Iowa Radiology Blog

What You Should Know About Lobular Carcinoma in Situ

Oct 16, 2018 11:04:00 AM

Posted by Diane Campbell

Find me on:

LCISWhat is lobular carcinoma in situ (LCIS)?

LCIS refers to abnormal cell growth in the lobules (milk-producing glands) of the breast. In contrast to invasive lobular carcinoma, LCIS remains contained within the lobules without spreading beyond its original site. While it’s most commonly found in women in their 40s, 50s, and 60s, LCIS affects women of all ages.[1]

 

Is LCIS breast cancer?

Although LCIS contains the word “carcinoma,” which is a type of cancer, and it is classified as “stage 0 cancer,” LCIS is not considered true cancer and is not life threatening. It does, however, increase the risk of developing breast cancer in the future. According to the Mayo Clinic, 20% of women diagnosed with LCIS will develop invasive breast cancer, in contrast to 12% of the general population of women.[2]

 

What are the symptoms of LCIS?

Although a lump or nipple discharge may be present, LCIS does not typically produce symptoms. Additionally, it can be difficult to detect on screening mammograms because the microcalcifications that often signal the presence of developing cancer frequently don’t appear with LCIS.[3] As a result, LCIS is most often found via biopsy when another issue is investigated. Researchers believe that many cases of LCIS remain undetected.

 

What treatments are recommended for LCIS?

Often, no treatment is recommended for women diagnosed with LCIS. However, breast-conserving surgery will sometimes be recommended to verify that no true cancer is present, particularly if microscopic examination shows signs that the abnormal area is more likely to grow quickly. Women who are at higher than average risk of developing breast cancer, such as those with BRCA gene mutations, sometimes choose to take certain cancer-preventing drugs (chemoprevention) or even prophylactic mastectomy after an LCIS diagnosis.[4]

 

What is more commonly recommended is simply strict adherence to regular mammography screening and clinical breast exams. The increased risk of invasive cancer applies to both breasts (even if LCIS is found only in one).[5] Some women are advised to augment mammography screening with MRI.[6] If you’re diagnosed with LCIS, talk to your doctor about the potential benefits and risks of adding MRI to your breast cancer screening regimen.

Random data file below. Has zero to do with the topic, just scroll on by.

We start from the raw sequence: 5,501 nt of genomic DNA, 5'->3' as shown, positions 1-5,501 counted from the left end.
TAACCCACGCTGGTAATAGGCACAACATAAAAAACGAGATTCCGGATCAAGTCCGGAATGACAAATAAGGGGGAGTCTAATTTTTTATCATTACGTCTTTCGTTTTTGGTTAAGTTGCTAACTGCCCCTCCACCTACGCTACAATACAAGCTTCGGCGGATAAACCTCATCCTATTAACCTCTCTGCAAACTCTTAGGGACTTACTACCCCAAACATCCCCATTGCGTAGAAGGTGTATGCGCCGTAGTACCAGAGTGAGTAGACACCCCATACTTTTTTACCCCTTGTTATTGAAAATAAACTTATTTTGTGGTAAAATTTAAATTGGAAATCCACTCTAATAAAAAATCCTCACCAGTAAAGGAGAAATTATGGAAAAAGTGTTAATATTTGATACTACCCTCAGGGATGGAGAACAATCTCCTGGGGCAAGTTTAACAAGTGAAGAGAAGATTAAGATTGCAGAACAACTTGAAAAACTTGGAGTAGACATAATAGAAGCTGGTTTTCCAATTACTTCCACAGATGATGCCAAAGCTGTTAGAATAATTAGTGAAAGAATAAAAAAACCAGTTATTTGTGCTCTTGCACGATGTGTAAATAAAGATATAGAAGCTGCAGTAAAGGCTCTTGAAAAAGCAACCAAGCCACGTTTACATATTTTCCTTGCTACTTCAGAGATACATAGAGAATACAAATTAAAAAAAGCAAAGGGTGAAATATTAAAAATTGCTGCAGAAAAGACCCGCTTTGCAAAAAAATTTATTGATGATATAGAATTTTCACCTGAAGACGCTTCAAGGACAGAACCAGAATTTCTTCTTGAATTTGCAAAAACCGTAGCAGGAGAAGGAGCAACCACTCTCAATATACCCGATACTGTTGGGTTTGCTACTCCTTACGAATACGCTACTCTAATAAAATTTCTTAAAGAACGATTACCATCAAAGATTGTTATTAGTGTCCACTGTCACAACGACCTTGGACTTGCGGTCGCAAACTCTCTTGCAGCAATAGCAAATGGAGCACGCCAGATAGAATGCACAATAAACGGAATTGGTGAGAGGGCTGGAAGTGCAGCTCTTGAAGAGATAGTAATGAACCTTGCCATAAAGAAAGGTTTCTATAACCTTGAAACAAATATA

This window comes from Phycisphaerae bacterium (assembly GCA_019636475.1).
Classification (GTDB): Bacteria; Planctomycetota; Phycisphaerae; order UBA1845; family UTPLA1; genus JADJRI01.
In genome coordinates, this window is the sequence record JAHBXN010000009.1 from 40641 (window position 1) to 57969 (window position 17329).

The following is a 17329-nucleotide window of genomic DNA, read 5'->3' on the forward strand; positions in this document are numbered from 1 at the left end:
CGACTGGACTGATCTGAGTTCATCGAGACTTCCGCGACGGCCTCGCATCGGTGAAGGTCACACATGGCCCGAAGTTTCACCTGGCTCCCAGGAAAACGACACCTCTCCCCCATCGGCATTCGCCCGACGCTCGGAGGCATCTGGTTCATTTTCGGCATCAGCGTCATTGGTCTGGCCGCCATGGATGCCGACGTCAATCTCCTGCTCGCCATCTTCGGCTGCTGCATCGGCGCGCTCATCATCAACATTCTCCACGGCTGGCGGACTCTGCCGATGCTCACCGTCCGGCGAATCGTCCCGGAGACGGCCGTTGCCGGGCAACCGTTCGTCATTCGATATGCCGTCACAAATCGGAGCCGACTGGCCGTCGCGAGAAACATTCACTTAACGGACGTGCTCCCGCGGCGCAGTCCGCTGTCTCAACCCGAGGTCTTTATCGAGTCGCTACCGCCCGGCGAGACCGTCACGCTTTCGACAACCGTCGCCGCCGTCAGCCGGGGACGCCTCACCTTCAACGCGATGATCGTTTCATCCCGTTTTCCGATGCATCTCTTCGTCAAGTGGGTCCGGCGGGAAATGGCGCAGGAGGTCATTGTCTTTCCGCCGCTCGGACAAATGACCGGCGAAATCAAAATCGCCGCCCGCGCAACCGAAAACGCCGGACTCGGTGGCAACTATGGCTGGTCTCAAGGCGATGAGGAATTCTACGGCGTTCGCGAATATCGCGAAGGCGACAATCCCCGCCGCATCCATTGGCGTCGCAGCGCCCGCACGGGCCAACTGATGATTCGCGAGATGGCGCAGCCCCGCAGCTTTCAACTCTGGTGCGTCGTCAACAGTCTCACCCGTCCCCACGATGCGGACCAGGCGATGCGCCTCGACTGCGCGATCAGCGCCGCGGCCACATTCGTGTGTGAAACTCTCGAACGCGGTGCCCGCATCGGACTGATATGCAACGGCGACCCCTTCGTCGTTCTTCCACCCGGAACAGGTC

Iowa Radiology provides state-of-the-art breast imaging using low-dose 3-D mammography, MRI, and ultrasound in addition to imaging-guided biopsy. We pride ourselves on exceptional care and strive to make our patients as comfortable as possible at our clinics. For more information on breast cancer or breast imaging, click any of the images below to access our free resources.

 

types of breast cancer ebookwhy have a 3d mammogram infographic

What You Need to know about your mammogramwhat does mammogram follow up involve infographic

 

[1] "Special Section: Breast Carcinoma In Situ." Cancer.org. American Cancer Society, 2015. 21 Sept 2018.

[2] "Lobular carcinoma in situ (LCIS)." MayoClinic.org. Mayo Foundation for Medical Education and Research, 18 Aug 2018. 21 Sept 2018.

[3] "Symptoms and Diagnosis of LCIS." Breastcancer.org, 15 Sept 2013. 21 Sept 2018.

[4] "Treatment of Lobular Carcinoma in Situ (LCIS)." Cancer.org. American Cancer Society, n.d. 21 Sept. 2018.

[5] "Special Section: Breast Carcinoma In Situ." Cancer.org. American Cancer Society, 2015. 21 Sept 2018.

[6] Ibid.

Topics: cancer

Subscribe to Email Updates

Iowa Radiology

A compassionate, personal approach to medicine.

Iowa Radiology was founded in 2001 by a group of well-known central Iowa diagnostic professionals who wished to emphasize the personal side of diagnostic care as much as the technical side.

Services:

Recent Posts

The information contained in the Iowa Radiology website is presented as public service information only. It is not intended to be nor is it a substitute for professional medical advice. You should always seek the advice of your physician or other qualified healthcare provider if you think you may have a medical problem before starting any new treatment, or if you have any questions regarding your medical condition. Iowa Radiology occasionally supplies links to other web sites as a service to its readers and is not in any way responsible for information provided by other organizations.